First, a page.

August 2005 – Consumers of dietary supplements have been growing increasingly concerned over the past few years about the activities of an organization known as the Codex Alimentarius Commission. Established in 1963 and sponsored by the United Nations’ Food and Agriculture and World Health Organizations, attention on the Commission stepped up a notch recently when it adopted restrictive global guidelines on vitamin and mineral supplements at its annual meeting in Rome. Drawn up by one of the Commission’s subcommittees, the Codex Committee on Nutrition and Foods for Special Dietary Uses (CCNFSDU), these guidelines threaten to dramatically reduce the availability and dosages of vitamin and mineral supplements across the entire planet.
Nevertheless, what is not commonly realized is that there are currently 27 different active Codex committees; each one of which is tasked by the Codex Alimentarius Commission to set standards and guidelines for different aspects of the global food trade. In addition to the CCNFSDU, for example, other Codex committees are currently engaged in the act of setting global standards for foods including fruits and vegetables; fruit and vegetable juices; fats and oils; meat and poultry; fish; cereals, pulses and legumes; milk and milk products; natural mineral waters; sugars; cocoa products and chocolate, amongst others. Similarly there are other Codex committees who are tasked to deal with areas such as food hygiene, food labelling, pesticide residues, residues of veterinary drugs found in foods, food additives, regional coordination work, and so on.
Moreover, although it is the work of the Codex Committee on Nutrition and Foods for Special Dietary Uses that has thus far attracted most of the attention from the natural health movement, due to its development of the Guidelines for Vitamin and Mineral Food Supplements, the activities of other controversial Codex committees have hitherto been largely ignored. However, and as we will examine here, the work of one of these committees, the ad hoc Codex Intergovernmental Task Force on Foods Derived from Biotechnology, is to be ignored at our peril, as it already has the potential to profoundly affect the health of not just all human life, but also that of the planet itself – along with its many complex and delicate ecosystems.
The ad hoc Codex Intergovernmental Task Force on Foods Derived from Biotechnology was first established in 1999. Its main objective is stated as being to “( T)o elaborate standards, guidelines, or other principles, as appropriate, for foods derived from biotechnology .” In the course of its work the Task Force coordinates and collaborates not only with other Codex committees, but also with the UN Food and Agriculture Organization (FAO) and the UN World Health Organization (WHO), both of whom have been providing the Codex Alimentarius Commission with scientific advice on the food safety aspects of foods derived from biotechnology since 1991.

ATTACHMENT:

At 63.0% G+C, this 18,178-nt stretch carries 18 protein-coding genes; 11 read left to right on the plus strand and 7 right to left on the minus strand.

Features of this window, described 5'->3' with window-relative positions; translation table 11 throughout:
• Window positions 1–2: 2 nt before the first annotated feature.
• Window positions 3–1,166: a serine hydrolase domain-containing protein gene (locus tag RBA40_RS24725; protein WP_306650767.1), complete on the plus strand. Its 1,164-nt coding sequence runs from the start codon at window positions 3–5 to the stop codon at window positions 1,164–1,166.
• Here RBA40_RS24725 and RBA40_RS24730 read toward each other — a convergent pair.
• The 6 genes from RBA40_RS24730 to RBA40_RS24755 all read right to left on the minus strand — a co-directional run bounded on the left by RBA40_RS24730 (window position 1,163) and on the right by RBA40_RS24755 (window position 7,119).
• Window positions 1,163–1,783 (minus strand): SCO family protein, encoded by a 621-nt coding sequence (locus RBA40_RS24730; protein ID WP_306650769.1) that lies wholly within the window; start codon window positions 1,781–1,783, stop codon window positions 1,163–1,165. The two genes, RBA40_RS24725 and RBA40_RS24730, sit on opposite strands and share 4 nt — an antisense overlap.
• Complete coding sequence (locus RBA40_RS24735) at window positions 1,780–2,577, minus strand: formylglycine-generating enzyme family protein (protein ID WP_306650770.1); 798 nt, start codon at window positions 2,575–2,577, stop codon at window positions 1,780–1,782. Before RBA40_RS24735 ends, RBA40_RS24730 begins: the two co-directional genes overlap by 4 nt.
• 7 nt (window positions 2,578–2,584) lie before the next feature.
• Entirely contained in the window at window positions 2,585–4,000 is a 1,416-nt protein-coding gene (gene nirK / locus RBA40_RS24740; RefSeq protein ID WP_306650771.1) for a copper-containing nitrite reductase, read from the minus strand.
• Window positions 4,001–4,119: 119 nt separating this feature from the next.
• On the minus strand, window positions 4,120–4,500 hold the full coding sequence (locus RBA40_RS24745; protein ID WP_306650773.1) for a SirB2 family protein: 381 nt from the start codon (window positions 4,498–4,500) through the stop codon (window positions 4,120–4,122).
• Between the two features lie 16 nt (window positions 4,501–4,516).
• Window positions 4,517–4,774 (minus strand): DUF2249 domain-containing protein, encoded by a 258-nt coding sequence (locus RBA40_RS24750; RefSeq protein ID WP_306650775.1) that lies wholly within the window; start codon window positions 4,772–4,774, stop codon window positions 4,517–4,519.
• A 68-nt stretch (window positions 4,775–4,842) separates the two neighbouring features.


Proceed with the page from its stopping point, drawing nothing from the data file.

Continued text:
In March 2002 and March 2003 the ad hoc Codex Intergovernmental Task Force on Foods Derived from Biotechnology submitted reports to the Codex Alimentarius Commission recommending the adoption of global guidelines for foods derived from biotechnology. Following a meeting of the Codex Alimentarius Commission that subsequently took place in Rome in July 2003 these guidelines then became finalized and adopted as new global standards.
So what are these guidelines, and why should we be concerned about them?
The long-term implications of the adoption by Codex of global guidelines on foods derived from biotechnology cannot be understated, as they effectively mean that any WTO member country producing GM foods that conform to them can now file a complaint with the WTO whenever another member country refuses to allow their goods to be imported and sold within its borders. In the process of resolving such a dispute, the WTO Dispute Settlement Body would refer to the texts on biotechnology that have been adopted by the Codex Alimentarius Commission, and would be likely to find in favour of the country that was acting in conformity with them.